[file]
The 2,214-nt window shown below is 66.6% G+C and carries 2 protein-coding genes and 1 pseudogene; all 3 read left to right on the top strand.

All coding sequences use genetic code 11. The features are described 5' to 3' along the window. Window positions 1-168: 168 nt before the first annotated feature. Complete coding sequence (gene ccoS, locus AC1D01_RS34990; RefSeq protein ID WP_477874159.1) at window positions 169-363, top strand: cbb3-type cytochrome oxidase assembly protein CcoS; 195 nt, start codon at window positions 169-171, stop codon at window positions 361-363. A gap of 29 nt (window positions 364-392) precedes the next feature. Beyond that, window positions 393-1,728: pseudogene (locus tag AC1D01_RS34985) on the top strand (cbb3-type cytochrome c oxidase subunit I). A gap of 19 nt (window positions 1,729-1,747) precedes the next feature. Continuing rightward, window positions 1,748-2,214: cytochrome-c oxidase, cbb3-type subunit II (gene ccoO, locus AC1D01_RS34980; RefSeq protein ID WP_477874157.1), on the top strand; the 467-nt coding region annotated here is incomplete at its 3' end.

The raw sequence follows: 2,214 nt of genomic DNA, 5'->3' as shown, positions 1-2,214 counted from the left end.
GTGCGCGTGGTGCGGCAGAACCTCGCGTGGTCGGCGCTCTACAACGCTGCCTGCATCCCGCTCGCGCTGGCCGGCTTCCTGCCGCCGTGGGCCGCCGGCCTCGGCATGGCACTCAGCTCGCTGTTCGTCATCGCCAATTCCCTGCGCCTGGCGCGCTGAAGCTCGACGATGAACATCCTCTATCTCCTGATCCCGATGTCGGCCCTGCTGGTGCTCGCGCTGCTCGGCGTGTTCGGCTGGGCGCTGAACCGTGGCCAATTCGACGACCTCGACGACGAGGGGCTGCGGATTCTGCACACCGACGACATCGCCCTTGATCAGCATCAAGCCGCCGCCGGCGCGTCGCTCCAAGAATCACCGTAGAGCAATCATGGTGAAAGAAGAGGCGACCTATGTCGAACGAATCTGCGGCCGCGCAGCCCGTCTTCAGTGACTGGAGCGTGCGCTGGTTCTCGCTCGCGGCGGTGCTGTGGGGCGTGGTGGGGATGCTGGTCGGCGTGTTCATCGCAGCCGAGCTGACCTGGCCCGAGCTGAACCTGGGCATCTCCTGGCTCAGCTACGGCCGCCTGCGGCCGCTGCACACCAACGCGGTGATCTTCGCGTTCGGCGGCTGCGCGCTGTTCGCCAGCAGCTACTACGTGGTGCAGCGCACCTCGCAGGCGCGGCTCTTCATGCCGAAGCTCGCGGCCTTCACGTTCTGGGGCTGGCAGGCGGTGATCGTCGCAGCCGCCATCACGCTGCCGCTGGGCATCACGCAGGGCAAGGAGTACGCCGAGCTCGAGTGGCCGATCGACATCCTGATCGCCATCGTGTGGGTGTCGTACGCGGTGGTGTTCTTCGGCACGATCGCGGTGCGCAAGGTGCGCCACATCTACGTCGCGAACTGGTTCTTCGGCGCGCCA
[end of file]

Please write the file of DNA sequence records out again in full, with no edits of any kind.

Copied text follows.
The 2,214-nt window shown below is 66.6% G+C and carries 2 protein-coding genes and 1 pseudogene; all 3 read left to right on the top strand.

All coding sequences use genetic code 11. The features are described 5' to 3' along the window. Window positions 1-168: 168 nt before the first annotated feature. Complete coding sequence (gene ccoS, locus AC1D01_RS34990; RefSeq protein ID WP_477874159.1) at window positions 169-363, top strand: cbb3-type cytochrome oxidase assembly protein CcoS; 195 nt, start codon at window positions 169-171, stop codon at window positions 361-363. A gap of 29 nt (window positions 364-392) precedes the next feature. Beyond that, window positions 393-1,728: pseudogene (locus tag AC1D01_RS34985) on the top strand (cbb3-type cytochrome c oxidase subunit I). A gap of 19 nt (window positions 1,729-1,747) precedes the next feature. Continuing rightward, window positions 1,748-2,214: cytochrome-c oxidase, cbb3-type subunit II (gene ccoO, locus AC1D01_RS34980; RefSeq protein ID WP_477874157.1), on the top strand; the 467-nt coding region annotated here is incomplete at its 3' end.

The raw sequence follows: 2,214 nt of genomic DNA, 5'->3' as shown, positions 1-2,214 counted from the left end.
GTGCGCGTGGTGCGGCAGAACCTCGCGTGGTCGGCGCTCTACAACGCTGCCTGCATCCCGCTCGCGCTGGCCGGCTTCCTGCCGCCGTGGGCCGCCGGCCTCGGCATGGCACTCAGCTCGCTGTTCGTCATCGCCAATTCCCTGCGCCTGGCGCGCTGAAGCTCGACGATGAACATCCTCTATCTCCTGATCCCGATGTCGGCCCTGCTGGTGCTCGCGCTGCTCGGCGTGTTCGGCTGGGCGCTGAACCGTGGCCAATTCGACGACCTCGACGACGAGGGGCTGCGGATTCTGCACACCGACGACATCGCCCTTGATCAGCATCAAGCCGCCGCCGGCGCGTCGCTCCAAGAATCACCGTAGAGCAATCATGGTGAAAGAAGAGGCGACCTATGTCGAACGAATCTGCGGCCGCGCAGCCCGTCTTCAGTGACTGGAGCGTGCGCTGGTTCTCGCTCGCGGCGGTGCTGTGGGGCGTGGTGGGGATGCTGGTCGGCGTGTTCATCGCAGCCGAGCTGACCTGGCCCGAGCTGAACCTGGGCATCTCCTGGCTCAGCTACGGCCGCCTGCGGCCGCTGCACACCAACGCGGTGATCTTCGCGTTCGGCGGCTGCGCGCTGTTCGCCAGCAGCTACTACGTGGTGCAGCGCACCTCGCAGGCGCGGCTCTTCATGCCGAAGCTCGCGGCCTTCACGTTCTGGGGCTGGCAGGCGGTGATCGTCGCAGCCGCCATCACGCTGCCGCTGGGCATCACGCAGGGCAAGGAGTACGCCGAGCTCGAGTGGCCGATCGACATCCTGATCGCCATCGTGTGGGTGTCGTACGCGGTGGTGTTCTTCGGCACGATCGCGGTGCGCAAGGTGCGCCACATCTACGTCGCGAACTGGTTCTTCGGCGCGCCA